in terms of racial origins or of biological history, though

But religion can never be adequately treated either

which links it in with a universal scheme of evolution.

the psychological method of investigation.

The psycho

logical studies of religion in recent years have greatly

enriched our knowledge of the range and scope and

power of man s psychic nature and functions,

of his

instincts, desires, valuations, needs, yearnings, beliefs,

and modes of activity and behaviour, and particularly

of the important influence which the social group has

exercised and still exercises in the furtherance of religious

attitudes and ideals. But the psychological method has

obvious and inherent limitations. Like any other natural

science, psychology is limited to description and causal what appears in finite and describable forms. space world.

It is nakedly subjective and works, not

because there is Something or Some One beyond, which

answers it, and corresponds with its up-reach, but only

reactions in the presence of the facts of his time and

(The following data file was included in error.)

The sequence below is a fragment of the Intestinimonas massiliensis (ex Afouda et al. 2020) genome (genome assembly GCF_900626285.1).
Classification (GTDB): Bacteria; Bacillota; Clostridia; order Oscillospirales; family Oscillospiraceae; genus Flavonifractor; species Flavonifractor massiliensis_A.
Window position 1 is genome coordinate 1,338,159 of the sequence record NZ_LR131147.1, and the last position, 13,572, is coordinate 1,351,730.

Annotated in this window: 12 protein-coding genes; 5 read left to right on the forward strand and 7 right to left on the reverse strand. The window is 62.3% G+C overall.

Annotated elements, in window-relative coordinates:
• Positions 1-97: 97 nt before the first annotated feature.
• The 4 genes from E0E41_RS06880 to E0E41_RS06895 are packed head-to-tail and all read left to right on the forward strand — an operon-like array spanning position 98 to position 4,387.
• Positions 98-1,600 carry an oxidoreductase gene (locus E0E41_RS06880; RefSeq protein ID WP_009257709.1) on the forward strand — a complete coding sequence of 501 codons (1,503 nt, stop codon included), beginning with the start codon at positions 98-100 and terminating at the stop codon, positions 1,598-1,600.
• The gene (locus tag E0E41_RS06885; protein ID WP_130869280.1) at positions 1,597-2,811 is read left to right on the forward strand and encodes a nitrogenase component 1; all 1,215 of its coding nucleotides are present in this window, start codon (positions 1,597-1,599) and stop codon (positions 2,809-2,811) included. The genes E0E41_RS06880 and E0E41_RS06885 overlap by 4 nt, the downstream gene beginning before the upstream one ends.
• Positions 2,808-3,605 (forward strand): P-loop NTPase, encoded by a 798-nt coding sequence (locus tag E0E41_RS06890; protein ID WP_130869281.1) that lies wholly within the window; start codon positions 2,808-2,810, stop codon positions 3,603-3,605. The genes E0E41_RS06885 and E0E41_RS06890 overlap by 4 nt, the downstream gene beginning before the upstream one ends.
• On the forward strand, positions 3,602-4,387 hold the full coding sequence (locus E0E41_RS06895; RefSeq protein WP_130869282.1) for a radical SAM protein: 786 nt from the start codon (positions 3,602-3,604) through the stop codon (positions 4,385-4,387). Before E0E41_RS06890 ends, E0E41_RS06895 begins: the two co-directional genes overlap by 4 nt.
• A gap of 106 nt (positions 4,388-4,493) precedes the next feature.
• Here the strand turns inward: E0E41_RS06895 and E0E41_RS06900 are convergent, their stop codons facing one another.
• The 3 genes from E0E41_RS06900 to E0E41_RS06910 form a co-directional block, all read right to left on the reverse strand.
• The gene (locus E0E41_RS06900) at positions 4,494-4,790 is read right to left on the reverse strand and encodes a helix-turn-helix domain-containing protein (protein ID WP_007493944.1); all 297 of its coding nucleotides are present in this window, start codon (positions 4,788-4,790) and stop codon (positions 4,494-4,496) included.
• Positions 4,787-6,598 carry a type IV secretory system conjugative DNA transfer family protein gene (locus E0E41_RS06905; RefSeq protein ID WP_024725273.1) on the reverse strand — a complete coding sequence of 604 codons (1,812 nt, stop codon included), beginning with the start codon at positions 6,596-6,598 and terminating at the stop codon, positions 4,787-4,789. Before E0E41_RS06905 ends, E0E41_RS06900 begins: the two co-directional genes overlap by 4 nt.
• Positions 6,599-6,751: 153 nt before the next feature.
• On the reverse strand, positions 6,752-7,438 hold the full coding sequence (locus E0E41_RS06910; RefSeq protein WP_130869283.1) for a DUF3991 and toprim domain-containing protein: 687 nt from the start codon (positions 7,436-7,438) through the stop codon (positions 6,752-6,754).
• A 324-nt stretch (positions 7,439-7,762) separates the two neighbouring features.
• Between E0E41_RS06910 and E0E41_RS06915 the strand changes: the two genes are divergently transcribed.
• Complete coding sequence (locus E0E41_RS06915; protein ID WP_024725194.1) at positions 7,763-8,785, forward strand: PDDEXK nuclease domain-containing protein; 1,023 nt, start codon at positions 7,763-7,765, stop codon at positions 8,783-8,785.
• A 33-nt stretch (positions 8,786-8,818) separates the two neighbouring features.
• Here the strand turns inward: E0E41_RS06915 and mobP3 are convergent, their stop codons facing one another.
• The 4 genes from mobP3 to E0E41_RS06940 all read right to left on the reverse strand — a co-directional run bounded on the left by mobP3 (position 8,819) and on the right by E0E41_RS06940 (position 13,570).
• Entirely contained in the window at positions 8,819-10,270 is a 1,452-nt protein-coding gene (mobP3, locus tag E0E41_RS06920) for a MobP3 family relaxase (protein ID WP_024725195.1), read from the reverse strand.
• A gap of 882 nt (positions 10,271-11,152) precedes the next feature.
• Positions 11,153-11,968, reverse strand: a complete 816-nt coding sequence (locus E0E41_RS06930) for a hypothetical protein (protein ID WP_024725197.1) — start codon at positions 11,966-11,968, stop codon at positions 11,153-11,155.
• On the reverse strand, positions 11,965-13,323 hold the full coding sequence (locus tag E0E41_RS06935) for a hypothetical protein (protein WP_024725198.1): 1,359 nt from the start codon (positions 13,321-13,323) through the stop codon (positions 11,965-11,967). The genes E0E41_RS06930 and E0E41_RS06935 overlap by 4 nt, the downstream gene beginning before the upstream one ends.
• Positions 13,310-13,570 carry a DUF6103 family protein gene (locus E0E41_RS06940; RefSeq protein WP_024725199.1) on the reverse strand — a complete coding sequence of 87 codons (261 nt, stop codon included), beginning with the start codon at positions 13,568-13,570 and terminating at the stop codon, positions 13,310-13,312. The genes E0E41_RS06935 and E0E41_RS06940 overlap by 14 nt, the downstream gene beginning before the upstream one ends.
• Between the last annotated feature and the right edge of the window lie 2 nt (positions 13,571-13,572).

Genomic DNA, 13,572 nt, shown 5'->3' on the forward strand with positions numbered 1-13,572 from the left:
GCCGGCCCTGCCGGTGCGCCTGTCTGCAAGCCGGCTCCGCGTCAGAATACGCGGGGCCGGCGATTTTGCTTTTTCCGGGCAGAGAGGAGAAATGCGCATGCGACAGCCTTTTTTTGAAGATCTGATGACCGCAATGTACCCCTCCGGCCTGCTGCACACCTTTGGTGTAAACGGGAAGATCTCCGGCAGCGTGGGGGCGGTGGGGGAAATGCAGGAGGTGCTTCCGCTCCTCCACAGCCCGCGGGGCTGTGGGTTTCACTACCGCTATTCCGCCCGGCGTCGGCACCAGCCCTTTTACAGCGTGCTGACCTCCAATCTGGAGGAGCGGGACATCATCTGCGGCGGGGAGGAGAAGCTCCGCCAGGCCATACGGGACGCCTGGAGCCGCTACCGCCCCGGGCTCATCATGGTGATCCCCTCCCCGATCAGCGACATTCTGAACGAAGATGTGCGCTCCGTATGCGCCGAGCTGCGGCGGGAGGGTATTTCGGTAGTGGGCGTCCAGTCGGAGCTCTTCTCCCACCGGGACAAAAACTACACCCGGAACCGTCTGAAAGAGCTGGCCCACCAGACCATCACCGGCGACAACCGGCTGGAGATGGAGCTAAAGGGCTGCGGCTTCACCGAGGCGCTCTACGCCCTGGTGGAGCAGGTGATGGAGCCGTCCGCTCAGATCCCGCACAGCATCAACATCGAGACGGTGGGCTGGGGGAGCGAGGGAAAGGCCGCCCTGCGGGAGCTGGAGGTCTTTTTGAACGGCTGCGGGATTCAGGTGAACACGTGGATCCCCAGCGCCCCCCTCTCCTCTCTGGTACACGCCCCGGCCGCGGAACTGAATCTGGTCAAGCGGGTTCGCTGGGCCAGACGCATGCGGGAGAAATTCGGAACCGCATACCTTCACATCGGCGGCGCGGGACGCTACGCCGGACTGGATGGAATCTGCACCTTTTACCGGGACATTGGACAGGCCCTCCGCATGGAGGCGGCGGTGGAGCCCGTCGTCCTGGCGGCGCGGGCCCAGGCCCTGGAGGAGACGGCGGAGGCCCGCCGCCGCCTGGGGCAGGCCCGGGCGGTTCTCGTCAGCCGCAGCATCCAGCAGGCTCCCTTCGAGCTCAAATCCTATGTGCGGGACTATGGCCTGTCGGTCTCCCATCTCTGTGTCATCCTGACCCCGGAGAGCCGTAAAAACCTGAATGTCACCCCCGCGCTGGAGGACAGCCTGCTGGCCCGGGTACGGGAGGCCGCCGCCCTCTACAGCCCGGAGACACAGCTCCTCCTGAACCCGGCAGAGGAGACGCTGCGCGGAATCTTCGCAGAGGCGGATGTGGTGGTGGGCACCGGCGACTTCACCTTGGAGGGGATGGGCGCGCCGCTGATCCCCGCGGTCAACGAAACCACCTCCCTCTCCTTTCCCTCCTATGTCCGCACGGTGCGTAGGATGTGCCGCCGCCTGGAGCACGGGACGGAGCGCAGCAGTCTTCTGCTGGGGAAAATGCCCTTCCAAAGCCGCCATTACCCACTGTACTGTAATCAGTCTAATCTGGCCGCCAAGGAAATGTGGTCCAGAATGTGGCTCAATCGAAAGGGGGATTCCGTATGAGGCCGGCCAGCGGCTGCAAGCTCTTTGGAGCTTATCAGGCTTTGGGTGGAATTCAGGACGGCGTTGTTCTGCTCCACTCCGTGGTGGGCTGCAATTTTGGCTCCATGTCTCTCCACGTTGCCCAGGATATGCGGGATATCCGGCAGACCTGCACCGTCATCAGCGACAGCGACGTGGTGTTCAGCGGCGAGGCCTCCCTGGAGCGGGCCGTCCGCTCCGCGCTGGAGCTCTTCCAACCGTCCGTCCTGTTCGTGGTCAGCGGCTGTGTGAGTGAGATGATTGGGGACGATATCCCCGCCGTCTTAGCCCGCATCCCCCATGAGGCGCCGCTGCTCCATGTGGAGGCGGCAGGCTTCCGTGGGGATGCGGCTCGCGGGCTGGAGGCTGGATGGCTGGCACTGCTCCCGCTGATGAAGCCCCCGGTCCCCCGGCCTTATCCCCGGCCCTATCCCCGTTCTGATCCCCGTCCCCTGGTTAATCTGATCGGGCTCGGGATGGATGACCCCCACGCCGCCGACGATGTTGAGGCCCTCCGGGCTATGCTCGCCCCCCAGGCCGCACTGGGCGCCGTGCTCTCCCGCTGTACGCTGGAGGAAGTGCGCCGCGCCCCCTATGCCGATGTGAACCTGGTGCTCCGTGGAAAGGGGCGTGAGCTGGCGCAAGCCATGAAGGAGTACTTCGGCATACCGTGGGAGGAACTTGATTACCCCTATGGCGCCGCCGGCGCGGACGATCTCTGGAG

severely clipped. It is only one of man s multitudinous

explanation of the phenomena of its special field, which

in

this case

is states

of consciousness.

It does not

pretend, or even aspire, to pronounce upon the ultimate

nature of consciousness, nor upon the moral significance

of personality.

science.

It modestly Psychology confines is as its empirical scope of as research any other to

no ladder

by which it

It possesses

can transcend the empirical

order, the fact-level.

The religion which the psycho

logist reports upon is necessarily stripped of all tran

scendental and objective reference.

Its wings

are

INTRODUCTION

xvii

because undivided faith-attitudes always liberate within

the field of consciousness energy for life-activity. is to bring religion over into the purview of the scientific

field, he can do nothing else but reduce it. Science can The " man " whom science studies is complicated almost

able parts, each of which has well-defined functions. consciousness " and exhibit a drama more intricate than

have their entries and exits before " the foot-lights of

We need not blame the psychologist for this radical

reduction of the age-long pretensions of religion. If he

admit into its world nothing that successfully defies

descriptive treatment.

The poet may know of flowers

which " can give thoughts that do often lie too deep for

tears," but science discovers no such flowers in its field.

Its flowers are amazingly complex, but they call for no

handkerchief. They are merely aggregations of describ-

beyond belief. He is an aggregation of trillions of cells.

He is such a centre of vibrations that a cyclone is almost

a calm compared to the constant cyclic storms within the

area of man s corporeal system.